The following story is an excellent example of the various hardships bush pilots and their crew faced on a daily basis. This true account, as retold by the flight engineer, demonstrates just how vulnerable bush flyers were to circumstances they could not control. Personal lives often had to be put on hold, as urgent flights could not be predicted in advance. Since there was also no foolproof way to predict either changes in weather or mechanical failure, pilots and their crew were always at the mercy of fate.
The pilot in this story was Walter Gilbert, and the air engineer was Stan Knight. It took place in the wintertime during the early nineteen thirties, when they had to fly a party of prospectors from a lead and zinc mine out from Pine Point to Edmonton. Knight stresses that this adventurous trip was not typical of bush flying, and that he does not recall another flight with so many setbacks in such a short period of time.
From the beginning of their journey, special measures had to be taken to deal with the cold weather. At six in the morning, Knight began his usual hour and a half routine of warming up the plane and readying it for flight. This involved using a blow torch to thaw the engine, and replacing the heated oil that had been removed from the airplane the night before to prevent freezing. Soon Knight wound up the engine, which with a few coughs finally caught.
Gilbert and Knight had a successful first day of their trip. They flew to Fort Rae, where they dropped off some supplies for the Royal Canadian Mounted Police and then arrived in Resolution where they planned to spend the night.
The first stop the next morning was in Fitz to refuel, where the weather was bitterly cold and breezy. When ready to take off again for Edmonton, Gilbert decided to take a look up-river with the aircraft to check the ice. This precautionary measure usually took no time at all, and the crew expected to take off shortly. When Knight saw the aircraft had stopped, however, he knew there was a problem. This was confirmed when Gilbert opened the hatch on the cockpit and signalled for help.
When a river above rapids is glare ice, it is often an indication that the main river ice is converged with overflow and has frozen over. This condition is usually caused by broken ice travelling under the main ice, which blocks the flow where the main ice meets the open water at the head of the rapids. This is cause for concern because it is impossible to tell whether the fresh ice will support the weight of the aircraft, or how deep the new layer of ice is. In this case Gilbert's plane had broken through the top layer of ice, and was sitting in eleven inches of ice water.
To remedy the situation, a load of lumber was obtained to fill in the space between the two levels of ice, so the plane could run back on the top layer. After a hard day working in below-freezing temperature water, the plane was refuelled and ready to leave the next morning. One day behind schedule, the pilot and crew were eager to head back to Edmonton.
The next morning the crew continued on their way bright and early. The first leg of the trip was completed in good weather, but once the plane reached Hay Camp in Buffalo Park, visibility was poor. Snow fall continued, making it necessary to land on the Athabasca River. They were forced to taxi up the river relying on an old hand sketched Captain's map. Navigation was treacherous during times of limited visibility because there were many inlets in the river. The position of these inlets, however, changed over the years. At this time, only three were open. The others had been blocked by ice, which pushes earth up from the bottom of the water, eventually leading to tree growth and the closing off of the inlet.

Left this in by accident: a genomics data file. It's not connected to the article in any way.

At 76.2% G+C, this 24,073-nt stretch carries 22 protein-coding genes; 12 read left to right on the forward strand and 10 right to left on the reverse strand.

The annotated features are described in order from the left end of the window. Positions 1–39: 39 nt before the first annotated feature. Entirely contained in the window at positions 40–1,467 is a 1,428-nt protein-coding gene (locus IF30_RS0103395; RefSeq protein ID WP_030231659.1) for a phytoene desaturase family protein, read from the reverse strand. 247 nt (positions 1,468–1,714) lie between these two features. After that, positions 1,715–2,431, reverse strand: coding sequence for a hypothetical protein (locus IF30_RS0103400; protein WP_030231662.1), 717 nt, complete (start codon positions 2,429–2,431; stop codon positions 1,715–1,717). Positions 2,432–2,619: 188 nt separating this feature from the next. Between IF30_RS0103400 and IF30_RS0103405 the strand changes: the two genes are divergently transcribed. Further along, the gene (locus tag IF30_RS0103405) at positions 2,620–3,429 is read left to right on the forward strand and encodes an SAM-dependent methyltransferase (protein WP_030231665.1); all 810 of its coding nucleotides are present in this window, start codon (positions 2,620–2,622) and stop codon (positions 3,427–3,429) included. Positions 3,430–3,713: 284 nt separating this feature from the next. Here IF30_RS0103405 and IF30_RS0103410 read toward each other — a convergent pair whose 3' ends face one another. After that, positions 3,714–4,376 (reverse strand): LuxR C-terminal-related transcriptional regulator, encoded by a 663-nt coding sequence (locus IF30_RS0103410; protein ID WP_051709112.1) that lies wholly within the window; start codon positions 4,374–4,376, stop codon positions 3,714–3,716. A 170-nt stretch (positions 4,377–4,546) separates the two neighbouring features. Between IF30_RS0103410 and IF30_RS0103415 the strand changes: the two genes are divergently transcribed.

Gilbert and Knight continued to carefully follow the banks of the river, until some hours later visibility returned and the sun broke out. Both pilot and engineer were relieved until Gilbert suddenly noticed that the gas gauge registered no fuel. This confused them, since they should have had more than enough fuel to make it to McMurray. Upon investigation, it was discovered that the plane had been operating on full mixture setting instead of a leaner setting, which deprived them of an hour of flying time. Luckily, a dog sled team showed up, and Gilbert caught a ride to search for fuel while Knight occupied himself with checking the area they would be using during takeoff.
Only a couple of hundred yards upriver, Knight discovered an ice "hummuck" that had formed when the first freeze had broken open. It was about 25 feet high and covered in fresh, untouched snow, which made it practically invisible. It was in fact a good thing they had run out of fuel when they had, as the plane would have been in serious trouble had they landed on it. Knight marked the spot with some spruce boughs for easy identification, and after finding no more obstructions, he returned to the plane to find Gilbert was back with the fuel. Half an hour later they had reached McMurray, where they immediately fueled up so they could reach their final destination of Edmonton!
Even though it was almost dark, the pilot and crew were eager to take off. Gilbert had the Edmonton airport wired so the runway lights would be on if the plane did indeed arrive after nightfall. After such an eventful trip, the pilot, crew and passengers were ecstatic to be home. Knight explained their noisy arrival in Edmonton "We were very naughty, but we raised the lights of Edmonton twenty minutes after dark, and, as it was a very special occasion, we flew down Jasper at 200 feet to let our 'Honeys' know we were in town - you see, it was Christmas Eve".
From The Stuart Graham Papers, The Beginning of Bush Flying in Canada
Sat, Oct 15 2011 1:51 AM
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